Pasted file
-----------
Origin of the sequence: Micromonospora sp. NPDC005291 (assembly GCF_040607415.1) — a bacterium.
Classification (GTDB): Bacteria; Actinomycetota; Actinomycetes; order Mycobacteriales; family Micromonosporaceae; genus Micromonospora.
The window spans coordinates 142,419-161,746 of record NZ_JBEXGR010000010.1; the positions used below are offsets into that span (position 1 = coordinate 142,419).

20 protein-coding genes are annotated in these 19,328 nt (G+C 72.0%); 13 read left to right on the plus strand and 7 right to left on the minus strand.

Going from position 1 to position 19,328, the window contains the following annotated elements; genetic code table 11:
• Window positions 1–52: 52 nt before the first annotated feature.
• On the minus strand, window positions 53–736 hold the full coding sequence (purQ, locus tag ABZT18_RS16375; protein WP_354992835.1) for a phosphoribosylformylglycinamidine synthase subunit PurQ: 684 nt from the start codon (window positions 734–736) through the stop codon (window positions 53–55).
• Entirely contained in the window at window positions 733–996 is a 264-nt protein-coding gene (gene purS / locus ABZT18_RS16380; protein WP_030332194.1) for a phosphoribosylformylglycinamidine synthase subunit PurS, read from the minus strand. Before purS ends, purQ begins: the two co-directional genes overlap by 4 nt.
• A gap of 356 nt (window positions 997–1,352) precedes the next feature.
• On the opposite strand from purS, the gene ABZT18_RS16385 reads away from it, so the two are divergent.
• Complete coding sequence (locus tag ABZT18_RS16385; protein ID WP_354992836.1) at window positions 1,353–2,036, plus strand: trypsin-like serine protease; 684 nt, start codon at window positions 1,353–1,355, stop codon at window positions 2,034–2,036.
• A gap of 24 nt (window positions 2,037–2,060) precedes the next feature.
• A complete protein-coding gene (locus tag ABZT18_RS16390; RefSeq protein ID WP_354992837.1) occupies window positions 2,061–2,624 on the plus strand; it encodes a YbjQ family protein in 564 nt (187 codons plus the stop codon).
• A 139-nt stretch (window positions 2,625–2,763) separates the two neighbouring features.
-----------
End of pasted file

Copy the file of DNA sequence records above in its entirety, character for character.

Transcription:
Origin of the sequence: Micromonospora sp. NPDC005291 (assembly GCF_040607415.1) — a bacterium.
Classification (GTDB): Bacteria; Actinomycetota; Actinomycetes; order Mycobacteriales; family Micromonosporaceae; genus Micromonospora.
The window spans coordinates 142,419-161,746 of record NZ_JBEXGR010000010.1; the positions used below are offsets into that span (position 1 = coordinate 142,419).

20 protein-coding genes are annotated in these 19,328 nt (G+C 72.0%); 13 read left to right on the plus strand and 7 right to left on the minus strand.

Going from position 1 to position 19,328, the window contains the following annotated elements; genetic code table 11:
• Window positions 1–52: 52 nt before the first annotated feature.
• On the minus strand, window positions 53–736 hold the full coding sequence (purQ, locus tag ABZT18_RS16375; protein WP_354992835.1) for a phosphoribosylformylglycinamidine synthase subunit PurQ: 684 nt from the start codon (window positions 734–736) through the stop codon (window positions 53–55).
• Entirely contained in the window at window positions 733–996 is a 264-nt protein-coding gene (gene purS / locus ABZT18_RS16380; protein WP_030332194.1) for a phosphoribosylformylglycinamidine synthase subunit PurS, read from the minus strand. Before purS ends, purQ begins: the two co-directional genes overlap by 4 nt.
• A gap of 356 nt (window positions 997–1,352) precedes the next feature.
• On the opposite strand from purS, the gene ABZT18_RS16385 reads away from it, so the two are divergent.
• Complete coding sequence (locus tag ABZT18_RS16385; protein ID WP_354992836.1) at window positions 1,353–2,036, plus strand: trypsin-like serine protease; 684 nt, start codon at window positions 1,353–1,355, stop codon at window positions 2,034–2,036.
• A gap of 24 nt (window positions 2,037–2,060) precedes the next feature.
• A complete protein-coding gene (locus tag ABZT18_RS16390; RefSeq protein ID WP_354992837.1) occupies window positions 2,061–2,624 on the plus strand; it encodes a YbjQ family protein in 564 nt (187 codons plus the stop codon).
• A 139-nt stretch (window positions 2,625–2,763) separates the two neighbouring features.